About Us

The Center for Computational Biology of Human Disease was started in June 2016 with funding provided by a Center for Biomedical Research Excellence (COBRE) Institutional Development Award (IDeA) grant P20GM109035 provided by the National Institute of General Medical Science.  One of the goals of the Center is to provide support and mentorship to junior investigators who are doing research in areas of human disease that require significant computational analysis of 'omics data.  In addition, we also provide the COBRE CBHD Institutional Pilot Awards to two junior investigators each year that may also be good candidates for a future research project on the grant, or who may just need to complete a small one-year human disease related project that requires some data analysis to help them to obtain a more substantial peer-reviewed grant.  We started our project with 5 project leaders of 5 research projects.  Four of the original projects have graduated as of 2/28/19, with more substantial grants of their own, and we have recently recruited 4 new projects.  We have funded a total of 6 COBRE CBHD Institutional Pilot Awards since we started, four of whom have gone on to be funded as a research project either on this COBRE grant or on another COBRE grant in Rhode Island.  The other two were awarded in January 2019, and we look forward to working with them to help them achieve their research goals.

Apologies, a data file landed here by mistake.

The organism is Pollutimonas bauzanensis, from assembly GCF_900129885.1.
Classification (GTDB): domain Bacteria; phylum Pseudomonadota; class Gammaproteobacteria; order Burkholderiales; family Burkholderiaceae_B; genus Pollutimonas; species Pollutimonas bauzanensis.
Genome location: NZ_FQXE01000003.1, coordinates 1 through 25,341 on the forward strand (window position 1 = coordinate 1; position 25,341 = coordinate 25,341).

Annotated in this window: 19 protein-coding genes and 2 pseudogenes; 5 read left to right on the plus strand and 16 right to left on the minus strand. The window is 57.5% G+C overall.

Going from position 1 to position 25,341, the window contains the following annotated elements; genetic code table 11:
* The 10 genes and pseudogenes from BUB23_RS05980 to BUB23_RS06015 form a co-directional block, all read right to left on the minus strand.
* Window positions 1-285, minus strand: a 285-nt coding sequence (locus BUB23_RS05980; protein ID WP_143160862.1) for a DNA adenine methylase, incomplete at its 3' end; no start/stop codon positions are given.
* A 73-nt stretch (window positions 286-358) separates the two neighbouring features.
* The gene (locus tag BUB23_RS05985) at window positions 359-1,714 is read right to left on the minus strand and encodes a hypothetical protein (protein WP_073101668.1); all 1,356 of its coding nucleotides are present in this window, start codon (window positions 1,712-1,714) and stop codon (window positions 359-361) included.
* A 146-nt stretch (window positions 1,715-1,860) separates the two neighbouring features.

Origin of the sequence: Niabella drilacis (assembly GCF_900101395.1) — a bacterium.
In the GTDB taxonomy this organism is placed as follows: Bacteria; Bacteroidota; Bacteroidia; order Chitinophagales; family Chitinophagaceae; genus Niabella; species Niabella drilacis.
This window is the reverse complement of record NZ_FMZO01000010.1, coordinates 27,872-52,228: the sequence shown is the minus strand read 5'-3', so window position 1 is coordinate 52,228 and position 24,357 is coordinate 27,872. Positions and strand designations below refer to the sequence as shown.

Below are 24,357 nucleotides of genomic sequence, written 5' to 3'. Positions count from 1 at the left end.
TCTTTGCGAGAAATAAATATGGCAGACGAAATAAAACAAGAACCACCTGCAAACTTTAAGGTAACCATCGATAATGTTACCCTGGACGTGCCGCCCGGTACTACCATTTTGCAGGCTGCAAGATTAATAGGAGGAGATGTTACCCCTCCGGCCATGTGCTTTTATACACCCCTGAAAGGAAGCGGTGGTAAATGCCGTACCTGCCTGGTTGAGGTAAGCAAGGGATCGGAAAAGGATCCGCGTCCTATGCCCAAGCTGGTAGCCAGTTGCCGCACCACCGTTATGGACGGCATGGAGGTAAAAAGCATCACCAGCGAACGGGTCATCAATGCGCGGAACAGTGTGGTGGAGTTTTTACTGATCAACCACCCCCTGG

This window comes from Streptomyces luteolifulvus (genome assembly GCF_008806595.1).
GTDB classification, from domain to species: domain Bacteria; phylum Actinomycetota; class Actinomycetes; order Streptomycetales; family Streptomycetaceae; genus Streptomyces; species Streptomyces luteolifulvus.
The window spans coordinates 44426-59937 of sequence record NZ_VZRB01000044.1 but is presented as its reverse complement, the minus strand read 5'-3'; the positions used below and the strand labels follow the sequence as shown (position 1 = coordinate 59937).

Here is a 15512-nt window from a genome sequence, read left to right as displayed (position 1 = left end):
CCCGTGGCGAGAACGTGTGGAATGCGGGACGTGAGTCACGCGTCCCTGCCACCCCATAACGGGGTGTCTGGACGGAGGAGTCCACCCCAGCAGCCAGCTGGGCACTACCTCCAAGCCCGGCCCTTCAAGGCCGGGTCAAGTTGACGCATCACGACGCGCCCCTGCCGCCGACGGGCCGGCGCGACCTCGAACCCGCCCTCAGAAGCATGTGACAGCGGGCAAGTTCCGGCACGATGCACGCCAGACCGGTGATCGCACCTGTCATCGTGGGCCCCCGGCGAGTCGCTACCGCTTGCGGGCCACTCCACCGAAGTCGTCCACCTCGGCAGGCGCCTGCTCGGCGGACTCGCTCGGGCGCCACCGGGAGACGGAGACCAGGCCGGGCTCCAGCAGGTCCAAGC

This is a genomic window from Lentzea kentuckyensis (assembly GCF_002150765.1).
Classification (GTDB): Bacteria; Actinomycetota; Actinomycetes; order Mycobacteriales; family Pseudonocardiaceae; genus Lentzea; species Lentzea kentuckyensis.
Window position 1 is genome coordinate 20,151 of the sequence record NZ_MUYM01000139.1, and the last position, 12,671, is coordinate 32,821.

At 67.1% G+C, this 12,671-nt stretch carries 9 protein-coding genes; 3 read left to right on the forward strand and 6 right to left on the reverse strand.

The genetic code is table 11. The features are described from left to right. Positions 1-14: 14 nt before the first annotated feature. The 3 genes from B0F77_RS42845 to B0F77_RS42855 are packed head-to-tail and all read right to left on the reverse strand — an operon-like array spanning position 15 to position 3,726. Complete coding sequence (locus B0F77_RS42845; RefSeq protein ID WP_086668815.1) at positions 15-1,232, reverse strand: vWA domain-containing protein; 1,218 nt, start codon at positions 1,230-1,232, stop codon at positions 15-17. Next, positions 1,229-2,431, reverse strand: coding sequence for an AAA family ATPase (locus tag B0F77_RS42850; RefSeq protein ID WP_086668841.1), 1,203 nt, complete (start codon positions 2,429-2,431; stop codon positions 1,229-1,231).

In addition, the Center for Computational Biology of Human Disease has created the Computational Biology Core (CBC).  The CBC works with the research project  and pilot award leads to help them achieve the required computational analysis for their projects.  They create some standard pipelines like for quality control and RNA Seq analysis as well as helping the project leads and their labs with some more customized analysis tools.  In addition, they can make suggestions on the experimental design to help ensure the researchers obtain the best possible data to achieve their research goals.   The CBC also has workshops periodically to help researchers and students to learn different points of analysis.  One of the more popular workshops has been the Introduction to R workshop.  

The Center for Computational Biology of Human Disease, the Center for Computational Molecular Biology, and the Data Science Initiative share a seminar series that is presented on most Wednesdays during the semester at 4 p.m. at 164 Angell Street on the third floor.  Please see our events page for upcoming events.